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Invest Ophthalmol Vis Sci. 2009 Nov;50(11):5137-47. doi: 10.1167/iovs.09-3799. Epub 2009 Jul 15.

Driving with hemianopia, I: Detection performance in a driving simulator.

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Schepens Eye Research Institute, Harvard Medical School, Boston, Massachusetts 02114, USA.



This study was designed to examine the effect of homonymous hemianopia (HH) on detection of pedestrian figures in multiple realistic and hazardous situations within the controlled environment of a driving simulator.


Twelve people with complete HH and without visual neglect or cognitive decline and 12 matched (age, sex, and years of driving experience) normally sighted (NV) drivers participated. They drove predetermined city and rural highway routes (total, 120 minutes) during which pedestrian figures appeared at random intervals along the roadway (R-Peds; n = 144) and at intersections (I-Peds; n = 10). Detection rates and response times were derived from participant horn presses.


Drivers with HH exhibited significantly (P < 0.001) lower R-Ped detection rates on the blind side than did NV drivers (range, 6%-100%). Detection of I-Peds on the blind side was also poor (8%-55%). Age and blind-side detection rates correlated negatively (Spearman r = -0.71, P = 0.009). Although blind-side response times of drivers with HH were significantly (P < 0.001) longer than those of NV drivers, most were within a commonly used 2.5-second guideline.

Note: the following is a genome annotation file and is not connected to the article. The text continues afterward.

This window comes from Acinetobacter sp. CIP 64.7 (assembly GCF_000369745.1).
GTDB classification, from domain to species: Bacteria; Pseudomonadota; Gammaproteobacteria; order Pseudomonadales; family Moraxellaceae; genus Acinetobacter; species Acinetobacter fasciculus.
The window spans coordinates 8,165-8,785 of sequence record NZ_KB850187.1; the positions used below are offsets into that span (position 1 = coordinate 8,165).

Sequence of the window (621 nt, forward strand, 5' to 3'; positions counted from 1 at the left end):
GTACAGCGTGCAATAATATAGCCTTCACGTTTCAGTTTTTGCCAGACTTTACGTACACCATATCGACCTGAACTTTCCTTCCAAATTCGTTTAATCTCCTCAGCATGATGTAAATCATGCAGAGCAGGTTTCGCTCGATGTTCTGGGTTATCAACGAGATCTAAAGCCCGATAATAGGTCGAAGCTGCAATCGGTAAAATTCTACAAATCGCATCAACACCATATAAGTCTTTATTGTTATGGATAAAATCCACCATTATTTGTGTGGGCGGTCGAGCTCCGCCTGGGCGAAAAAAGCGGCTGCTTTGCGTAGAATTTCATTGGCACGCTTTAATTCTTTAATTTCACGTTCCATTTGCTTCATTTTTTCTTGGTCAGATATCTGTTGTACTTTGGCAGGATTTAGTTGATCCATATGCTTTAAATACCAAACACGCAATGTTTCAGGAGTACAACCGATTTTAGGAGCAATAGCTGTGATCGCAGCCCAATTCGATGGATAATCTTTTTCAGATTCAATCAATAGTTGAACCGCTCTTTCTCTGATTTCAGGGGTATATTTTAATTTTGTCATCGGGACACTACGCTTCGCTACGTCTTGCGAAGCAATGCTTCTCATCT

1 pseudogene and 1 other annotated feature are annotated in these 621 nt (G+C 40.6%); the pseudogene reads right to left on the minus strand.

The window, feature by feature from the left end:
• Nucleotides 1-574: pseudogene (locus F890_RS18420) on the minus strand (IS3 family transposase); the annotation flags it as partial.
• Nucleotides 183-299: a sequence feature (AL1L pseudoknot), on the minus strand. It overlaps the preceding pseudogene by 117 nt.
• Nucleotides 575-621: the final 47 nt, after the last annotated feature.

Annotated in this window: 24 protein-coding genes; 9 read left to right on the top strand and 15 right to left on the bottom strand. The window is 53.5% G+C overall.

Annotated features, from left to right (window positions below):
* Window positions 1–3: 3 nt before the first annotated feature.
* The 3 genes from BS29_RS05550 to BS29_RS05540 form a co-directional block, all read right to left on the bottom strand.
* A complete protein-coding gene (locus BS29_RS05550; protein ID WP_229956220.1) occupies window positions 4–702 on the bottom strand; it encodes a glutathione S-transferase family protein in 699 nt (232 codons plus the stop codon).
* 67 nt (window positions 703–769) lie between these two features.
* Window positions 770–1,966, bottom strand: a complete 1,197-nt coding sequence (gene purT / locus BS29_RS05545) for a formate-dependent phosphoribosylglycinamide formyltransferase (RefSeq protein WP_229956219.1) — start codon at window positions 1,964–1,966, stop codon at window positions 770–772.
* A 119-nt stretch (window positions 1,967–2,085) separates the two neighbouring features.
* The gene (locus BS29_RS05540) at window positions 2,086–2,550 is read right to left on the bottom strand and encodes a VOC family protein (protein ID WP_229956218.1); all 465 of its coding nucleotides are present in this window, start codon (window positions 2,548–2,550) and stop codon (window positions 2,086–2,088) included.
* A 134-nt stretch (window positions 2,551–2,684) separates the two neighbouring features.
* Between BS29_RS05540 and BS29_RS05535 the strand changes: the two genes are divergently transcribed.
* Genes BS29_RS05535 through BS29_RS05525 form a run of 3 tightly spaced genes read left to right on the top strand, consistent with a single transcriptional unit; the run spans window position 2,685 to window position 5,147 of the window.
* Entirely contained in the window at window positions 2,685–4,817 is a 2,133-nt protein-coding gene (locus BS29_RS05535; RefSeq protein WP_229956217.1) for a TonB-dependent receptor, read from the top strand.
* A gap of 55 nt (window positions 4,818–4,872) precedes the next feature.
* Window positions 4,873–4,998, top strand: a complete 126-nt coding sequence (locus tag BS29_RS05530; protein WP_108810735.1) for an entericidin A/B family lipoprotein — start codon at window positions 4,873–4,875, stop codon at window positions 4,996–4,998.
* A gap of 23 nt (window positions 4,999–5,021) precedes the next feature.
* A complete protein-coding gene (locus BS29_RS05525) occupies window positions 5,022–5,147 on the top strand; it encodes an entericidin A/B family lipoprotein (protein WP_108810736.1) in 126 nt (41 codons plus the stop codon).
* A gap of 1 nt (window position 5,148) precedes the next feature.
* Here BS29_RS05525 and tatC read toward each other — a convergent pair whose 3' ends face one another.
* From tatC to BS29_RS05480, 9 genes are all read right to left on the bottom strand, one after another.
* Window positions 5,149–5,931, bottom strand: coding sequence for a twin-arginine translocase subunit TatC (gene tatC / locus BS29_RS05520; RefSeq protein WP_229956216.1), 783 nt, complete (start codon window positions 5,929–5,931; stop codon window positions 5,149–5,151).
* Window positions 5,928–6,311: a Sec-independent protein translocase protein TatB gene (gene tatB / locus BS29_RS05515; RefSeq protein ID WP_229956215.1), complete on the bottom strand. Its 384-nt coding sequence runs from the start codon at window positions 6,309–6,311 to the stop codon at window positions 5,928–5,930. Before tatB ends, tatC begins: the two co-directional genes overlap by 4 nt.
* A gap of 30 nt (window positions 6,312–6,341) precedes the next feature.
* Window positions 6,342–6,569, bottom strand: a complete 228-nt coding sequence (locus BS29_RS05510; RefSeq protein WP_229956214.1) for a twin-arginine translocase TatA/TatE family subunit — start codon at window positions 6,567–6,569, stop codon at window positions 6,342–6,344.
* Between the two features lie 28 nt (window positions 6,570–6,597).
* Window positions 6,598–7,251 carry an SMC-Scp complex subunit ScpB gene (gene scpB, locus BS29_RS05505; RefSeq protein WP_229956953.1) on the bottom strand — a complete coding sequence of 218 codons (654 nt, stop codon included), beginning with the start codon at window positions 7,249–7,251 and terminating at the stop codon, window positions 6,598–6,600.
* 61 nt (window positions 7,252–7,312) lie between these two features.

Most participants with HH had blind-side detection rates that seem incompatible with safe driving; however, the relationship of our simulator detection performance measures to on-road performance has yet to be established. In determining fitness to drive for people with HH, the results underscore the importance of individualized assessments including evaluations of blind-side hazard detection.

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